NEWS

Ian Ruhter's Photo Truck

By Kris Wilton


Webb large

© NOAH WEBB
Ian Ruhter (right) and his assistant Trevor Ricioli (left) with the photo truck.


As developed in the 1850s, wet-plate collodion photography involved pouring a solution of bromide, iodide, or chloride onto a glass plate, activating the chemicals by dipping the plate into a silver nitrate solution, then quickly exposing and developing it before the chemicals dried, for a luminous, positive image.

For most of us, the technique remains firmly relegated, along with the daguerrotype, to photo history, an unwieldy process made obsolete by easier, more portable technologies. But for Ian Ruhter, who cut his commercial teeth shooting skate- and snowboarders, the antiquated process has become a means of retreating from those very advances, getting his hands dirty, and reclaiming his voice.

“When I found photography,” says Ruhter, who struggled with dyslexia as a kid, “it was like I found my voice. I got pretty good at it, and people wanted to hire me, and then my voice became the client’s voice. I lost the thing that I found.”

A long search led him to the process, which he found a welcome alternative to the digital that’s now beau ideal. He started experimenting with 8 x 10” images, but the real revelation came after seeing the city of Los Angeles, where he was living at the time, framed in a gigantic window. “I knew at that moment that I was going to make original wet plates in a size that one could only dream of,” he says. 

Soon Ruhter had moved back to his native Lake Tahoe and was pouring his time and savings into realizing this vision, overcoming the biggest obstacle—finding a large enough camera—by creating his own, out of a delivery-style van. 

The truck serves as both gigantic camera and mobile darkroom. To create an image, Ruhter and his assistants point the back of the van toward the intended subject with the doors open wide, hang light-blocking curtains and set up the lens, prep and hang the plate inside, and, sitting in the van, manually move the plate forward and back until the desired focus is achieved. Exposure times hover around three seconds, and the plate must be developed before the chemicals dry, giving the entire process a window of about 20 minutes, depending on the heat and humidity outside.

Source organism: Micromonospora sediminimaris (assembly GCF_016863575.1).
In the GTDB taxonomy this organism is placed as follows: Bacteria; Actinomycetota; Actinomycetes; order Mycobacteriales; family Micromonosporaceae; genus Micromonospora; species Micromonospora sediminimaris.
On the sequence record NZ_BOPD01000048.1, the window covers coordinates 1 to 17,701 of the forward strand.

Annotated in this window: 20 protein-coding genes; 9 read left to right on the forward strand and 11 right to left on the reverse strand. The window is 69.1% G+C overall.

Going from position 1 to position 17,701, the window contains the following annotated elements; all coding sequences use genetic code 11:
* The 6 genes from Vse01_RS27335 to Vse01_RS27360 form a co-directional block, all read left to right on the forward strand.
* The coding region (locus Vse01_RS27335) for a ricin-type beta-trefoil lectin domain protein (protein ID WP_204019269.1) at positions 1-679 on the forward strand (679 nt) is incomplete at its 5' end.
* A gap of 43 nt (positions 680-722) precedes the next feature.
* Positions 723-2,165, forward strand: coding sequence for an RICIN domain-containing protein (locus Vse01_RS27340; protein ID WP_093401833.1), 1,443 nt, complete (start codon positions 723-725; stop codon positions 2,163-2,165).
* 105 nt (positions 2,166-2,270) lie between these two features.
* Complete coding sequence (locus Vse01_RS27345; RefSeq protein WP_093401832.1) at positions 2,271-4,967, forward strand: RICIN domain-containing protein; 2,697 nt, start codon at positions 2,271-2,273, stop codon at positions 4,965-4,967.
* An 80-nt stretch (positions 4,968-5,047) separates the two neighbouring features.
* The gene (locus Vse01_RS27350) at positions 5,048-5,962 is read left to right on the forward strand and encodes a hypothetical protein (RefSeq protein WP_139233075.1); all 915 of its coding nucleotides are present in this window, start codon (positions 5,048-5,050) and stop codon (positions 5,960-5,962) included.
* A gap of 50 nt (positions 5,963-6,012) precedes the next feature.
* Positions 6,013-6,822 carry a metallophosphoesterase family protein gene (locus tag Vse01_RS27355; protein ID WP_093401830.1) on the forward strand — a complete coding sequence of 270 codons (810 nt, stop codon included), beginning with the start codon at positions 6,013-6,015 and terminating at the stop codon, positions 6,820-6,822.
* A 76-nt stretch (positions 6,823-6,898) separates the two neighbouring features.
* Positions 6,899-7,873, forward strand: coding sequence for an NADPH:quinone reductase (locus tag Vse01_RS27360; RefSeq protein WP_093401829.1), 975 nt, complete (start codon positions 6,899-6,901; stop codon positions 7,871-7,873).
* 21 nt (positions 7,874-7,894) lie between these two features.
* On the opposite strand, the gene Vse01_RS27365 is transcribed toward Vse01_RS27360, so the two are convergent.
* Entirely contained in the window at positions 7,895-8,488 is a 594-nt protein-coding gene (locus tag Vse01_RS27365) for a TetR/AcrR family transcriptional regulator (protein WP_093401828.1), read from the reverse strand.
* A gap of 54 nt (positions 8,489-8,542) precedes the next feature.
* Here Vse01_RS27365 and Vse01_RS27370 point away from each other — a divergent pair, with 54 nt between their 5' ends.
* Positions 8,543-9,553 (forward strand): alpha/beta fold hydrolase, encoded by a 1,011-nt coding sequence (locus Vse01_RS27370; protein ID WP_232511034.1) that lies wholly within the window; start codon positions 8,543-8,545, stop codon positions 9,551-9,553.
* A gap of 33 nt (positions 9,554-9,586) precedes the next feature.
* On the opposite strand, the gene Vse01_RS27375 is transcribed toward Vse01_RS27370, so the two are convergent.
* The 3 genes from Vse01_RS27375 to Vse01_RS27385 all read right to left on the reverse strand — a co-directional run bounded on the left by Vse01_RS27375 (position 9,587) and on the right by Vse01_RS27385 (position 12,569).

Ruhter works mostly at 27 x 36”, although he’s achieved up to 48 x 60”, and estimates that each image costs about $500, thanks largely to the high cost of silver. But the effect is priceless. “The silver used in this process,” Ruhter writes in his artist statement, “reflects light in a way that no other film or digital process can.” 




Top: Ruhter's wet-plate collodion photograph of the LA River and bridges.
Bottom: Ruhter stands in front of his subject holding a plate. Each image costs about $500 due to the high cost of silver.

Even in reproduction, Ruhter’s images jump off the page (or screen), with rich, intense silver tones, an unmistakable nostalgia, and a kind of gravitas not easily created digitally. Watery developer burns and black scar-like markings where the chemicals didn’t go on evenly call out the handcraftedness of each image, and reestablish photography as an alchemical way to “paint with light.” 

With the long exposures and high detail, the method’s especially suited to landscape, and Ruhter’s created beautiful ones. With these, though, there’s little to differentiate them from their 19th century forbear. Much more interesting are his portraits, created thanks in large part to Pro Foto, which provided Ruhter with the necessary lights, as these combine the old fashioned aesthetic with contemporary subject matter.

With so many variables, failure seems unavoidable, but Ruhter says “sometimes the flaws and the mistakes are something you want,” and even encourages them. After all, it’s the trace of human hands that makes the antiquated, manual process everything digital’s not. That, and the deliberation behind each image. “We’ll sit in the camera and look at the image for an hour,” says Ruhter, just experimenting with focus and framing. “With digital, it seems like you fire at will, and at the end of the day, you hope you got one out of all those frames. With this, you set up and set up, and then you know you have it. You just have to make it work.”

For more on Ian Ruhter, visit www.ianruhter.com.

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